Kentucky schools could soon have opioid overdose antidote kits

Your child’s school could soon carry naloxone, the drug used to reverse opioid overdoses. That’s how serious a Kentucky agency says the heroin and prescription drug problem is becoming.

Numbers from the Centers for Disease Control and Prevention show between 2002 and 2013, the rate of heroin use among young adults soared 109 percent. The National Institute on Drug Abuse says more than half of new users in 2013 were younger than 18. 

Drugs like prescription opioids and heroin are attracting more young people.

"We were all trying to be older, so normally we’d click to the older kids," said Mack McEachin, a 20 year old recovering at the Centerpoint Recovery Center. McEachin says that’s why he started using prescription drugs at age 13.

McEachin eventually started using heroin, which continued until a few months ago when he overdosed. He saved by the naloxone, sold under the brand name Narcan. 

"Now, looking back at it, it makes me very grateful," McEachin said.

Centerpoint Recovery Center Site Administrator Thelma Hunter says McEachin is one of many men recovering at the center who started using at a young age.

"Sixteen, 15, we have some that have started at 12," Hunter said.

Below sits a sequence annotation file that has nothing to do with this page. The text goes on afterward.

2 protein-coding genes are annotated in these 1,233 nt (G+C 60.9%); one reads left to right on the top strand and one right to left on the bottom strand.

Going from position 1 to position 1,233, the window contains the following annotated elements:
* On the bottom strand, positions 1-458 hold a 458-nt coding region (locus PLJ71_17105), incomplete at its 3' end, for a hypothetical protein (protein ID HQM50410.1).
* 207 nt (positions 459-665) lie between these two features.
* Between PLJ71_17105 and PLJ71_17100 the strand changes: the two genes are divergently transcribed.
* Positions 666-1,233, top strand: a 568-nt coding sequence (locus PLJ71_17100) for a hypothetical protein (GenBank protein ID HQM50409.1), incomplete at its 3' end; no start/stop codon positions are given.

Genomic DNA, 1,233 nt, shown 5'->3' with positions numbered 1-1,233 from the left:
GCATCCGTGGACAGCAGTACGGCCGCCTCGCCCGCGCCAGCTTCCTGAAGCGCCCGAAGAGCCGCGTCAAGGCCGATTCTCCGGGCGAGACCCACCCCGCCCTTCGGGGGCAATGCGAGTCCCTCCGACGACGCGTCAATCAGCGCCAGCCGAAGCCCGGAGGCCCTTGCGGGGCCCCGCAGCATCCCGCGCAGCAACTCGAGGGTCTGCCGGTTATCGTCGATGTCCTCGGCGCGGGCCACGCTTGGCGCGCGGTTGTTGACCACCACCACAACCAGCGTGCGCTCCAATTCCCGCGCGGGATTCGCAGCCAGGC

That’s why the Kentucky Office of Drug Control Policy is allowing each school district to decide if it’s high schools can carry Narcan. The announcement comes after the pharmaceutical Adapt Pharma said it would provide all high schools in the U.S. a free carton of the drug.

"I believe The more widely available it is, the more lives we can save," said Van Ingram, executive director of the Kentucky Office of Drug control Policy.

Some say that won’t solve the issue.

"Sure, some people are going to abuse it and be like ‘I have this safety net,’" McEachin said.

McEachin says it worked for him and gave him a second chance at life.

The Kentucky Office of Drug Control Policy hasn’t started notifying schools yet. Ingram says it will be doing a lot of outreach this summer.     

Schools we reached out to in the Local 6 area said it’s still too soon to tell if they’ll accept Adapt Pharma’s offer. 

A Kentucky Department of Education spokesperson says it will hold a training event on Narcan in September for interested school districts. The details are still being worked out

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